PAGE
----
Ukraine shut the book on its flirtation with democracy and European integration on Tuesday when it sentenced former prime minister Yulia Tymoshenko to seven years in prison in a trial widely seen as a political witch-hunt.
The EU said it was “deeply disappointed” in the conviction and vowed to review links with the country. It had issued repeated warnings to President Viktor Yanukovych that a guilty verdict would derail negotiations that had been on the verge of forging unprecedented ties between Brussels and Kiev.
Tymoshenko, flanked by her daughter and husband, appeared defiant as Judge Rodion Kireyev read the nearly four-hour-long verdict on charges that she exceeded her authority when she signed a gas deal with Russia in 2009.
In addition to the seven-year term – the maximum requested by state prosecutors – the judge ordered her to repay 1.5bn hryvna (£120m) in damages incurred by state gas firm Naftogaz, and seized her property. The 50-year-old was also banned from participating in political life for three years after the sentence runs out.
Tymoshenko, visibly angry, responded by telling the court: “Today it has become clear to everyone that the country is ruled by a dictatorship.
“I beg you to unite to overturn this authoritarian regime.”
She compared her trial to Stalin’s purges, when the Soviet dictator sought to eliminate his perceived enemies, telling the court: “You know very well that the sentence is not being pronounced by Judge Kireyev, but by President Yanukovych.”
Tymoshenko has been Yanukovych’s chief political rival for nearly a decade, co-leading the Orange Revolution that kept him from coming to power in 2004 as Ukraine bucked Russian influence in favour of forging closer ties with the west.
But as the Orange coalition devolved into bitter political infighting, Yanukovych was elected to office last year, with Tymoshenko becoming chief opposition leader.
William Hague, the British foreign secretary, said her conviction was “deeply concerning” and called into question Ukraine’s relationship with the EU.
He said the trial could pose a “major obstacle” to the signature and ratification of a so-called “deep and comprehensive” free-trade agreement, which both Brussels and Kiev had hoped to sign by the end of the year.
Hague said: “Ukraine says it wants to join the EU one day. The UK supports that objective. But that cannot happen until Ukraine can show that it adheres to the highest democratic standards, including respect for human rights, the rule of law and an independent, transparent and fair judicial process.”
Lady Ashton, the EU foreign policy chief, said in a statement: “The verdict comes after a trial which did not respect the international standards as regards fair, transparent and independent legal process.”
Ukraine’s politics, and its relationship with business, remains murky 20 years after the fall of the USSR, while its institutions are woefully unreformed and subject to intense political influence. Tymoshenko herself grew hugely rich in the 1990s and was nicknamed “the gas princess” after her main source of wealth.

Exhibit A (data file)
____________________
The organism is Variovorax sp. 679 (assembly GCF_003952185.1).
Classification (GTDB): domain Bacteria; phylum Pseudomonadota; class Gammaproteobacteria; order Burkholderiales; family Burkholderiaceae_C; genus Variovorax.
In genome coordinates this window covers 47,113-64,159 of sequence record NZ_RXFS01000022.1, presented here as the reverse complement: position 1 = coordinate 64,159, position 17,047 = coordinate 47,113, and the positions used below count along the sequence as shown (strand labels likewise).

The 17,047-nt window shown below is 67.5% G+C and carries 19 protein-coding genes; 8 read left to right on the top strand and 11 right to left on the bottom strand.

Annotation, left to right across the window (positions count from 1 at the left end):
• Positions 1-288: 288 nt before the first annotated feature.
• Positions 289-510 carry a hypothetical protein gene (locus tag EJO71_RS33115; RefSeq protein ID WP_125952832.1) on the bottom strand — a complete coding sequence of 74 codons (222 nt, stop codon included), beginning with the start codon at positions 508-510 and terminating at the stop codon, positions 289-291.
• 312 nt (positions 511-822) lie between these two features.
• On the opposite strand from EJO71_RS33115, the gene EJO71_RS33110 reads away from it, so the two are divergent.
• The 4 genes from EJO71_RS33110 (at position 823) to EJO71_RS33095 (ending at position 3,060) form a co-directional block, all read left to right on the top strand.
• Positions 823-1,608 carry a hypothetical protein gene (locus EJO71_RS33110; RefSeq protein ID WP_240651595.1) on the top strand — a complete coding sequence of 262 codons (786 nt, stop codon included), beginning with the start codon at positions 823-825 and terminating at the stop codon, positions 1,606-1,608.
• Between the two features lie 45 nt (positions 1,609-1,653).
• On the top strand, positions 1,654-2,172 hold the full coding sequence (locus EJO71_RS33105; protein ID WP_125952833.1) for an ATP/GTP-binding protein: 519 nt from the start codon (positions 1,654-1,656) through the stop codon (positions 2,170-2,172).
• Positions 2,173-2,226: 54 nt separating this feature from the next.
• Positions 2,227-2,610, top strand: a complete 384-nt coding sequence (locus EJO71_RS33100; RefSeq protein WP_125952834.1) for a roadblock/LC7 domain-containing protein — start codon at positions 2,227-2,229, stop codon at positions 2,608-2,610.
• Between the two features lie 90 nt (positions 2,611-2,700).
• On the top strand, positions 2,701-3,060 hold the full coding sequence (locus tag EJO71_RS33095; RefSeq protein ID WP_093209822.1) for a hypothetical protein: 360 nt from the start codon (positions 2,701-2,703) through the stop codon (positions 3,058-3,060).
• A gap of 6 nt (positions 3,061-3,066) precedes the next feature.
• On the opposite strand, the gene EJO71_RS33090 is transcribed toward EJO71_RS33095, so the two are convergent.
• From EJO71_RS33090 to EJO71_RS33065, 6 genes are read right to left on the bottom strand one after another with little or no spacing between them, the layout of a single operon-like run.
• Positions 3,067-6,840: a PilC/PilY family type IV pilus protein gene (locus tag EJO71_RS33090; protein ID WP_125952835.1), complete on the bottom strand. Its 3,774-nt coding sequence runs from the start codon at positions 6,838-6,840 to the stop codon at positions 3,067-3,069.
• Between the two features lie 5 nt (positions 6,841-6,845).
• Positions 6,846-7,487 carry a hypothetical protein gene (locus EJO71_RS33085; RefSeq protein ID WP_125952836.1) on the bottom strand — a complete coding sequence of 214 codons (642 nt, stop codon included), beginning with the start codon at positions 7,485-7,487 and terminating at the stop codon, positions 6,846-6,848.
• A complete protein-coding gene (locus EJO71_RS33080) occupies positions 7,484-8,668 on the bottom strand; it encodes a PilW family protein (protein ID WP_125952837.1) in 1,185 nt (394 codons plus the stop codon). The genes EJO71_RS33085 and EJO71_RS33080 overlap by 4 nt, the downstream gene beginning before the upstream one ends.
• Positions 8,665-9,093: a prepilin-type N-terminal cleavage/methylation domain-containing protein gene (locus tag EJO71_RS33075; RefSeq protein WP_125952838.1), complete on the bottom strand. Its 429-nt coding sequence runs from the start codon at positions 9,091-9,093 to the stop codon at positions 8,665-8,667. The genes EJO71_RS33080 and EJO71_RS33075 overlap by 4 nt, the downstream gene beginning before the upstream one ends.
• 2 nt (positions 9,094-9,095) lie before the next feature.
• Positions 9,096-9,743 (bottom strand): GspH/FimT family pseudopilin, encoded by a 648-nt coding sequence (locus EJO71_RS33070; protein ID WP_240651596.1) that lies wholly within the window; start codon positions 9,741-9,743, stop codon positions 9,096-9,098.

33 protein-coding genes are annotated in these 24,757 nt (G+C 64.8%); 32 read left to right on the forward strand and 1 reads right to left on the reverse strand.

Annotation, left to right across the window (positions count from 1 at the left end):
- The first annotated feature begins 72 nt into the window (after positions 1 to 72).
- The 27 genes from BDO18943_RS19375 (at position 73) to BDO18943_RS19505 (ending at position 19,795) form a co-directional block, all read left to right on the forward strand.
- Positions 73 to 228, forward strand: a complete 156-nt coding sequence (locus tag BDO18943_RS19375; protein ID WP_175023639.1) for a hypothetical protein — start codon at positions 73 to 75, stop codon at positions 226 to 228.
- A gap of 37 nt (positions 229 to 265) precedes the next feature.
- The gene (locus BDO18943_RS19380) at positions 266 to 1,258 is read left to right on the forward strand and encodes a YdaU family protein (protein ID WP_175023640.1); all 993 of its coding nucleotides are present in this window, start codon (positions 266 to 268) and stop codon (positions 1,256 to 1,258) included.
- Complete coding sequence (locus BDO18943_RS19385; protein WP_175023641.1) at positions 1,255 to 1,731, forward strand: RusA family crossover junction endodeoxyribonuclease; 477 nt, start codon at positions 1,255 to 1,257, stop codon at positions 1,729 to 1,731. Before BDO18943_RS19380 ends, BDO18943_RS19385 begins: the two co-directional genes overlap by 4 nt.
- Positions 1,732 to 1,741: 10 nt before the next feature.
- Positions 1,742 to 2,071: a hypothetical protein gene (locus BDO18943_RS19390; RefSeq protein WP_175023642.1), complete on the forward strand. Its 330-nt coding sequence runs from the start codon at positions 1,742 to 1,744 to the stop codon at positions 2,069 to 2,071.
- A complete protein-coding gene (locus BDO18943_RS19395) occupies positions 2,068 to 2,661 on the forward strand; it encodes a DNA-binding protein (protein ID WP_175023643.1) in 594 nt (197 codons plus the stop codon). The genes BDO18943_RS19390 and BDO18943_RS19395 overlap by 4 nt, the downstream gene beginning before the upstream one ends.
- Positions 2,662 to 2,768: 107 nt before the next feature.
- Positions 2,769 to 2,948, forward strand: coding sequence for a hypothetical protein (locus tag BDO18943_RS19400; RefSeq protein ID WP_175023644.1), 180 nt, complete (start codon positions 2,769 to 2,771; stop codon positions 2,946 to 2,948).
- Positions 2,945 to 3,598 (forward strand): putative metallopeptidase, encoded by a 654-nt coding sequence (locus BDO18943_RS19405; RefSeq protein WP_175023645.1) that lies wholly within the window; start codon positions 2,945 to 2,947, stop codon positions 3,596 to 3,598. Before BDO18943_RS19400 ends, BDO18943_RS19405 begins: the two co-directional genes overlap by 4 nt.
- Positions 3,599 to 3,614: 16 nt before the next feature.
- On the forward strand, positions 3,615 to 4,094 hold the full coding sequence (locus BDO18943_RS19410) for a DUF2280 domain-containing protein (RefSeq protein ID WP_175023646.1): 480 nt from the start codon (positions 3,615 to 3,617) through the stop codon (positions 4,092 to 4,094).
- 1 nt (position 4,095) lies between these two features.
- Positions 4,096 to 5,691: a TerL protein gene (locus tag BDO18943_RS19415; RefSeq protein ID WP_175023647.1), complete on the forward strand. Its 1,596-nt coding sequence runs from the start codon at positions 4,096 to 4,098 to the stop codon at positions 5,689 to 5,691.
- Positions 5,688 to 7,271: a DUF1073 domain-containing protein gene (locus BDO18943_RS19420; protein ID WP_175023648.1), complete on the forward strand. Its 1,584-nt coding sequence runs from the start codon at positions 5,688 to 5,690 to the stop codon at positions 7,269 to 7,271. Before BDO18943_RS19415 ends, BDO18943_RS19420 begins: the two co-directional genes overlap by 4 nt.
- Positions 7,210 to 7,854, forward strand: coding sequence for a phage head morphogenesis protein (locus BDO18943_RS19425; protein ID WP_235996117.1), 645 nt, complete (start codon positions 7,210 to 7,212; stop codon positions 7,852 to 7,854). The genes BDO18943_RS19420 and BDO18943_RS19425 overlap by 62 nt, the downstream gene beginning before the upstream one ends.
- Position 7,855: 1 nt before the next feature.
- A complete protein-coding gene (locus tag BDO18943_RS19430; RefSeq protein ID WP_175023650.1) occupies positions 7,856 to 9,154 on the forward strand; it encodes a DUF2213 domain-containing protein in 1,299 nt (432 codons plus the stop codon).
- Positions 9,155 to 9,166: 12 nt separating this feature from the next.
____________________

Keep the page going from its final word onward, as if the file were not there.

The current trial – over a deal that put an end to a ruinous gas war with Russia that left much of eastern Europe freezing in January 2009 – was the culmination of a targeted campaign against the opposition leader that saw nearly a dozen of her associates also arrested.
“In a way this case reminds me of [jailed Russian oligarch Mikhail] Khodorkovsky,” said Sergei Markov, a member of Russia’s State Duma. “In both cases there are political reasons for the trial.”
Ukraine risks becoming an international pariah after Moscow also reacted harshly to the conviction, with the foreign ministry noting that “many states and the world public perceive this entire judicial process as initiated for purely political reasons”.
The case, the ministry said, contained “an obvious anti-Russian subtext”. Russia has resisted Yanukovych’s attempts to renegotiate the gas deal in favour of Ukraine.
Some Ukrainian analysts have speculated that the leadership in Kiev could attempt to save face by overturning the sentence. That would free Tymoshenko from prison but bar her from participating in political life, including next year’s parliamentary elections and a 2015 presidential vote. EU officials have said that would not be enough.
Last week, the Ukrainian parliament threw out proposed amendments to the criminal code that would have decriminalised the articles under which Tymoshenko was convicted. Yanukovych hinted late on Tuesday that plan was still a possibility.
“[The verdict] has made the European Union anxious and we understand why this is so,” Yanukovych said, news agencies reported from Kiev.
“Today the court took its decision in the framework of the current criminal code. This is not the final decision.
“Beyond doubt this is a regrettable case which is impeding the European integration of Ukraine today.”
Amnesty International issued a statement calling for Tymoshenko’s immediate release.